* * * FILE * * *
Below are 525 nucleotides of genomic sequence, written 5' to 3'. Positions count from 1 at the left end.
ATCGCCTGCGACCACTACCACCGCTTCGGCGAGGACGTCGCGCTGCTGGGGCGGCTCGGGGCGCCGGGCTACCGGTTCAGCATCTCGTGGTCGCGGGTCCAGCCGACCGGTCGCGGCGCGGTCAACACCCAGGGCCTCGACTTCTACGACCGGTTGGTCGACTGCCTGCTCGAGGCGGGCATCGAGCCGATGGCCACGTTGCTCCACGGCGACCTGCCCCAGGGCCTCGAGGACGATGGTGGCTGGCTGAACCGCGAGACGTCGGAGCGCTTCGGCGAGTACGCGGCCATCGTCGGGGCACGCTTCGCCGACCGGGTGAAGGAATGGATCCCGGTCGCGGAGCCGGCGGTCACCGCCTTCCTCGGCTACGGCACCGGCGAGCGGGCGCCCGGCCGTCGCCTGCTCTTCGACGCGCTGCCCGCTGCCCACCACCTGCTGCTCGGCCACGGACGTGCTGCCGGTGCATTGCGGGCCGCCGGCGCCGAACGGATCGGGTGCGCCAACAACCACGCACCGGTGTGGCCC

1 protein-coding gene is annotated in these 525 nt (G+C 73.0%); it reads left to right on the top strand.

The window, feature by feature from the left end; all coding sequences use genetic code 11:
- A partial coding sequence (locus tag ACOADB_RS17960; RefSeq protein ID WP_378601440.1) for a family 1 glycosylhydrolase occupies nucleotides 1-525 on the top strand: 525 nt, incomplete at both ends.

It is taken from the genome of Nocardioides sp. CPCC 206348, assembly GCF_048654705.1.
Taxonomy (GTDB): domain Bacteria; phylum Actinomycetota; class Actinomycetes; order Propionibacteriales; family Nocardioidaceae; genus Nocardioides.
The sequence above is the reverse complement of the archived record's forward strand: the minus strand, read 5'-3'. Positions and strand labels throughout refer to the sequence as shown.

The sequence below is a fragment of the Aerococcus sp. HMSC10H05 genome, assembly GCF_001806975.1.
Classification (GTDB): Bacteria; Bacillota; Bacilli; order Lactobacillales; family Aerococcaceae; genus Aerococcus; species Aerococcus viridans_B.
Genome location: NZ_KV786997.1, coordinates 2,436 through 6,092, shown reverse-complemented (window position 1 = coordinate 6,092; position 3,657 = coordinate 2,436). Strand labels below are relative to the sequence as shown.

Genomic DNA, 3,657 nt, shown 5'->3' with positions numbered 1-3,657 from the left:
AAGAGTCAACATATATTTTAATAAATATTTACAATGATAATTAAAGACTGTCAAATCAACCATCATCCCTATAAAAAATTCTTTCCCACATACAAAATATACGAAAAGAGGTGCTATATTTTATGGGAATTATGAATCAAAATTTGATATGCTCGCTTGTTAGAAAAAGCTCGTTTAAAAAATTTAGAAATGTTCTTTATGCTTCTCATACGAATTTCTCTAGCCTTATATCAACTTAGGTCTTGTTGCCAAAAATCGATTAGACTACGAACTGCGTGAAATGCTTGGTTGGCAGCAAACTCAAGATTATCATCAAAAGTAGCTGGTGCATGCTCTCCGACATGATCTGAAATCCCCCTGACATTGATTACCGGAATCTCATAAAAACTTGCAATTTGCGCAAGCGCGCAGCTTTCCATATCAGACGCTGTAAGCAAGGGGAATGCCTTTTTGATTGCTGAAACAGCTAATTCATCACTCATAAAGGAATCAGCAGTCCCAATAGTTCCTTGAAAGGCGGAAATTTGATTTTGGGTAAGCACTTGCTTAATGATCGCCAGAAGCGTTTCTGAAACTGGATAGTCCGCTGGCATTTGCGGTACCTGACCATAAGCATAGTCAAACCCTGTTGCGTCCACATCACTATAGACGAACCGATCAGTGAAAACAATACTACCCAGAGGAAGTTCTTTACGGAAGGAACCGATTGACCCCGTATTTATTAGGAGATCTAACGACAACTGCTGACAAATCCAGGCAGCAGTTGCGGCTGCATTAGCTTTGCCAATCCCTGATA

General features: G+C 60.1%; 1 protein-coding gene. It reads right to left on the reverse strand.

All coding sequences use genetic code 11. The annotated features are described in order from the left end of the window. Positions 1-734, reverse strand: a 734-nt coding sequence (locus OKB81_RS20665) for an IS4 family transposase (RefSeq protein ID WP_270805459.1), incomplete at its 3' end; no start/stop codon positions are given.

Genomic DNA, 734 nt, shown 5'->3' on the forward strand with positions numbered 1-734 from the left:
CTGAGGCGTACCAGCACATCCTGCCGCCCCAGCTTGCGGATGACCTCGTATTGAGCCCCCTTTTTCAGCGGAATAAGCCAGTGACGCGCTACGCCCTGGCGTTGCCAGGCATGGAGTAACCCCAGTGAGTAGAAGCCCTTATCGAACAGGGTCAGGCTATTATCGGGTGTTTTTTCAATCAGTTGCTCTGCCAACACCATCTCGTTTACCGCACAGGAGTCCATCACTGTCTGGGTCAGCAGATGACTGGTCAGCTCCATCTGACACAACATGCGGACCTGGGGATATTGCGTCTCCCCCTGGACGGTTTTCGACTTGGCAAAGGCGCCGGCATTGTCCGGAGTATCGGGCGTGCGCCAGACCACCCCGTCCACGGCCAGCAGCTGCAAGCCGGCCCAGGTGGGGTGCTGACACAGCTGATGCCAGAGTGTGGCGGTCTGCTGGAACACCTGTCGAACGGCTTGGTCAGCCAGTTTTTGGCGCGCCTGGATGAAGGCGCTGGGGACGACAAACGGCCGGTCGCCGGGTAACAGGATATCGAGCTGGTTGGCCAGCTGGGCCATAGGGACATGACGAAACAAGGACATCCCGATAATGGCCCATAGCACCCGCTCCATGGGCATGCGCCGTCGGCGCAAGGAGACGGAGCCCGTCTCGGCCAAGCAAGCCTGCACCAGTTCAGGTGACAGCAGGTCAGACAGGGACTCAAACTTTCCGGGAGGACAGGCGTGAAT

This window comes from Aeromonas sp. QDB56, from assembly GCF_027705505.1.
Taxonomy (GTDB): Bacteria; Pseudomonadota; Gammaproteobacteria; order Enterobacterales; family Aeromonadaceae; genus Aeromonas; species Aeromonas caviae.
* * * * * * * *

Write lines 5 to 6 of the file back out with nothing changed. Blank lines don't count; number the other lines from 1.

- A partial coding sequence (locus tag ACOADB_RS17960; RefSeq protein ID WP_378601440.1) for a family 1 glycosylhydrolase occupies nucleotides 1-525 on the top strand: 525 nt, incomplete at both ends.

It is taken from the genome of Nocardioides sp. CPCC 206348, assembly GCF_048654705.1.